“… very one-note; and unfortunately that note is “boring”.”
Back when it was first released I watched the very divisive Netflix show ‘The OA’, and I really liked it. Upon further research I found that the team behind The OA (Brit Marling and Zal Batmanglij) had made a few movies before. As is tradition I added them both to my “watch later” list, and promptly forgot about them; until last night, that is. While looking for something to watch I closed my eyes, scrolled a whole bunch of times, and landed on ‘The East’. The East is a movie about a terrorist group, The East, who are taking revenge on CEO’s of various companies for their crimes against the world. Their m.o. is very “eye for an eye”, so they usually just do to these CEO’s whatever the company has done wrong to the world. Despite this sounding like a good practice, it is illegal which is where our protagonist comes in. Brit Marling plays an agent of a private firm who goes under cover to infiltrate, then stop The East. That’s pretty much the entire movie.
I’m just going to cut right to the chase and say that the biggest problem I had with The East was that it was boring as shit. Now I’ve seen movies before where activists take their shit too far (namely Night Moves) but that didn’t really bother me during The East. I do admit that the practices of this terrorist group were extreme, but they were effective at conveying a message. It also didn’t hurt that the “heist” portions of this movie were easily the best parts. Unfortunately we had all of the stuff in between to sit through in the mean time. The East parades itself as character drama, but the characters in the movie are as dull as a pillow. Not only do I not know anything about the main character (whose name I’m even struggling to remember), but I don’t want to know anything about her. She has nothing going on in her life that interests me. The entire movie’s ‘crux’ is that this main character is starting to develop feelings for the members of The East, but not only is that cliché as all hell, but it’s written so poorly that the arch isn’t even present. I suppose that we are supposed to believe that hanging out with anyone for an extended period of time will lead to you becoming attached to them, but The East does such a bad job at conveying how much time has passed it’s like she instantly falls in love with them. I don’t know how anyone could fall in love with them after witnessing their strange hippy bathing sessions or games of “consensual spin the bottle”. Everything this group did was fucking bizarre, and yet we are supposed to believe that the character fell in love with them anyway? So anyway, after watching the A-Team (the ‘A’ in this case stands for autistic) do their thing for a while we are treated to the film’s ending which was equally, if not more disappointing than the rest of the film. Not only is the very end of the film so confusing, but the entire ending section of the film makes no sense. All of a sudden we are given information and are supposed to just buy it? What the fuck kind of filmmaking is that? You have to make the audience believe what you are saying, not just hope that they’ll blindly follow you. The entire point of the The East was to show a group that was dealing with global issues, but then it gets super personal at the end. This undermined the entire rest of the movie for me, and left me with a feeling of confusion. Oh, and I forgot to mention that getting into this movie is a chore in itself. At the beginning The East tries really hard to shake you at every turn, as if they know you’ll hate it by the end. The story that is presenting is done so in a way that is hard to follow, literally all of the dialogue is mumbled by the actors, and once again nothing grabs you until about halfway through the film. I wasn’t expecting anything from this movie, but even still I was disappointed.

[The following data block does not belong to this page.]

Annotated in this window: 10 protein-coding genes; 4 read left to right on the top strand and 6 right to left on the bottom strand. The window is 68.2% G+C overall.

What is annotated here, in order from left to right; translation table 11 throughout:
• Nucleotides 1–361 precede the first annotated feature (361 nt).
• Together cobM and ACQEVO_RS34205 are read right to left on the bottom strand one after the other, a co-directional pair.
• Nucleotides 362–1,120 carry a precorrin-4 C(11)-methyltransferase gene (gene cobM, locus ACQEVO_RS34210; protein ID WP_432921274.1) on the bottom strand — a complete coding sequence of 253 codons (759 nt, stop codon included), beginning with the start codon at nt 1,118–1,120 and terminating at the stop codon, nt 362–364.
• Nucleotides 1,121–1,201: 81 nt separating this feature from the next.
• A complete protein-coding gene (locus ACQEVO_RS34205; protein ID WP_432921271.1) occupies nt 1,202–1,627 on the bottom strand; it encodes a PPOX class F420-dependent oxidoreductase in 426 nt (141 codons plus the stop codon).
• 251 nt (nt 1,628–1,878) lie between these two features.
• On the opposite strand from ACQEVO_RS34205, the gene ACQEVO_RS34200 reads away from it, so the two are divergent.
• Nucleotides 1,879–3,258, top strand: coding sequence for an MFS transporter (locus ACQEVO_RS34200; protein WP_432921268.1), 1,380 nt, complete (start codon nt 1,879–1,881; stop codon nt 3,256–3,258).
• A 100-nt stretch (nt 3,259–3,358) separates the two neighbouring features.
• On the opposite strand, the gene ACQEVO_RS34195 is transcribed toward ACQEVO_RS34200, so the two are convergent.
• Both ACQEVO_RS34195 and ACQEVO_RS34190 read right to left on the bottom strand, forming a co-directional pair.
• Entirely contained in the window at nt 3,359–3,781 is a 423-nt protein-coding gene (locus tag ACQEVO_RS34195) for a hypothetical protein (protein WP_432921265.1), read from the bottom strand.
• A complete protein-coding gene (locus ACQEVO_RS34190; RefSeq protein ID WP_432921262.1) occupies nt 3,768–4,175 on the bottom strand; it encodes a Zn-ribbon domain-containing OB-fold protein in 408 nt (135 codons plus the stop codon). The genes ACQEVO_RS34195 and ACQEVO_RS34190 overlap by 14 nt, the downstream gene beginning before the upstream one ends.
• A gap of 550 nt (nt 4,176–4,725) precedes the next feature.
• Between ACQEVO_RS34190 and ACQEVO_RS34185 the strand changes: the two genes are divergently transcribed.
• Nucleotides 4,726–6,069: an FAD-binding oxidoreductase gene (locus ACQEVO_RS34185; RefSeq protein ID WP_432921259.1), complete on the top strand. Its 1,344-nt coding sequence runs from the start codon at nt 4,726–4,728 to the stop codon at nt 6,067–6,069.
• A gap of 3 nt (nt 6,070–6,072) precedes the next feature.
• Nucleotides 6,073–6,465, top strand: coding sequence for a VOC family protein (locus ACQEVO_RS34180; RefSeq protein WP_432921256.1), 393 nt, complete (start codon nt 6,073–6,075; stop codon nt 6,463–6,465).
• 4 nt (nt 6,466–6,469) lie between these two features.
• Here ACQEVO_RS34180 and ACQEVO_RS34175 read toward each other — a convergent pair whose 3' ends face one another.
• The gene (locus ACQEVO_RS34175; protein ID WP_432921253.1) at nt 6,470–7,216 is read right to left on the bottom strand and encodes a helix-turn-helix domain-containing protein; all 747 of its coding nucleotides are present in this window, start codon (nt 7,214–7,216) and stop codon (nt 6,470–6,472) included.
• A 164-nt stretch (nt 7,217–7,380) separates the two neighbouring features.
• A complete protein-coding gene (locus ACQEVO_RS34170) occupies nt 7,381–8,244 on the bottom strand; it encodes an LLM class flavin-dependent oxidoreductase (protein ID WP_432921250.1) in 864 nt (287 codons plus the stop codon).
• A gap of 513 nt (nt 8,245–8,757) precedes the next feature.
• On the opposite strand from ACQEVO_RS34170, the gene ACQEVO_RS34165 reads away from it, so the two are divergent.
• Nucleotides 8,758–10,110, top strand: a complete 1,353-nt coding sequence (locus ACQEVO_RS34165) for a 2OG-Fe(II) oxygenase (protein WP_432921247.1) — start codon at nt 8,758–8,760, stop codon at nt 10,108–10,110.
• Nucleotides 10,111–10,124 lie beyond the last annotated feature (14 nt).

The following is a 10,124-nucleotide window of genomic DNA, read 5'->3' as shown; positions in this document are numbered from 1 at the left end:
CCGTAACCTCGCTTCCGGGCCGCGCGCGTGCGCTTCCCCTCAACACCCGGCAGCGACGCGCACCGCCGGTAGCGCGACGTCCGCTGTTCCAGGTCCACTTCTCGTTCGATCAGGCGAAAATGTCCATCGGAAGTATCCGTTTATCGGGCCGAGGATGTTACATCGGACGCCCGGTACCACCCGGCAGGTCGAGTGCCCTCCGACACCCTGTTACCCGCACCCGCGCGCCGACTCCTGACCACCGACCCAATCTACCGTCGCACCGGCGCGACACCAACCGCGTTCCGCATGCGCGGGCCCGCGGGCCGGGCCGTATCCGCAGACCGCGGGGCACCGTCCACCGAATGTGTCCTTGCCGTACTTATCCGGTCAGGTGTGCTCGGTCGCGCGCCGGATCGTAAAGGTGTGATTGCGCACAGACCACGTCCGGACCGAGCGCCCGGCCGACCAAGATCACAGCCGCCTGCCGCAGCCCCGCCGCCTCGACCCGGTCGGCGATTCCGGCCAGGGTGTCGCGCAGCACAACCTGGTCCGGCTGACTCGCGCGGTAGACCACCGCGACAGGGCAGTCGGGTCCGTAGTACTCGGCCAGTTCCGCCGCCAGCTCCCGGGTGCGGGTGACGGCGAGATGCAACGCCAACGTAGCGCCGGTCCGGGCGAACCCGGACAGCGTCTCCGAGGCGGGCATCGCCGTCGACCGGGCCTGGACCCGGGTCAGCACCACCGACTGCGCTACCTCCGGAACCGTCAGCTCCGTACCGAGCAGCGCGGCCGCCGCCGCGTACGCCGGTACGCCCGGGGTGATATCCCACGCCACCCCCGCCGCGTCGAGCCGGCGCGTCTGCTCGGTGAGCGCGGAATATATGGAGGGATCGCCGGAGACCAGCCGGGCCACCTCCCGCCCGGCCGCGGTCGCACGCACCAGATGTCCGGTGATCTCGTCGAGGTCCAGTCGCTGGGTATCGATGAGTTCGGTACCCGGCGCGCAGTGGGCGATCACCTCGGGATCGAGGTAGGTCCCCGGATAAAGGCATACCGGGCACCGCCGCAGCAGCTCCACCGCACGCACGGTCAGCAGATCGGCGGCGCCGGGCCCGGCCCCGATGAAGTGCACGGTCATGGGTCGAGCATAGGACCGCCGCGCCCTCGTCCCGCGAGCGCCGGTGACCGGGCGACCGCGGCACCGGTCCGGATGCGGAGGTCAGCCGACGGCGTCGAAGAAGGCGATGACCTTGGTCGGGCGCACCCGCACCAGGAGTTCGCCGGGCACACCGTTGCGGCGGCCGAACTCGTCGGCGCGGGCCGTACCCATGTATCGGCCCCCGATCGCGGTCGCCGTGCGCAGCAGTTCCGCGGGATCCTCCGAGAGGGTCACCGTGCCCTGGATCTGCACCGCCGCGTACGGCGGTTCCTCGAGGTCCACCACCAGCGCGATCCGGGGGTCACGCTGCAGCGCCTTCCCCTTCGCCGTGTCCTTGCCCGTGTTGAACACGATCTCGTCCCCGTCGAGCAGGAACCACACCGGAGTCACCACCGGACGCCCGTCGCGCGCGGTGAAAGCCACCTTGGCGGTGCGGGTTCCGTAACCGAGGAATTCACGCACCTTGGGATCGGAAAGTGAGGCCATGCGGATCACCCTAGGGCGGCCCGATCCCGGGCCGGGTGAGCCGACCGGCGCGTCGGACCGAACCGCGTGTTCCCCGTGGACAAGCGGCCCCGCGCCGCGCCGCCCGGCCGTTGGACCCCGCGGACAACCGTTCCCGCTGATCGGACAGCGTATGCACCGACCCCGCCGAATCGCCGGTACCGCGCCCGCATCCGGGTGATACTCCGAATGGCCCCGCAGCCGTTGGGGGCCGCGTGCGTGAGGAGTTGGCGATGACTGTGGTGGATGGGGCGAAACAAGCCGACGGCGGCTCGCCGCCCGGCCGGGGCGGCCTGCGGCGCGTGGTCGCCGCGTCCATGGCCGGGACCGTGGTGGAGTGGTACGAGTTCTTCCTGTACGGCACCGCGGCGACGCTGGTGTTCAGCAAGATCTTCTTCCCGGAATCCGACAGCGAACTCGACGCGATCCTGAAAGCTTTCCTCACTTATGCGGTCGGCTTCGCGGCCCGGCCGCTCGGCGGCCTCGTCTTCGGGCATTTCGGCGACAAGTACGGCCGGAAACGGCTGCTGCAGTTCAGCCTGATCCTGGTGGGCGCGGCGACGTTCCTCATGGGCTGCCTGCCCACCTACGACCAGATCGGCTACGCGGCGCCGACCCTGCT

Overall The East is a movie that doesn’t seem to know what it wants to be. The beginning is a convoluted mess, the middle features a whole lot of bullshit nobody cares about mixed with a few cool sequences, and then the ending comes back in to remind you that you’ve just wasted two hours of your life. If I had to describe The East I would say that it is very one-note; and unfortunately that note is “boring”.
I give The East a C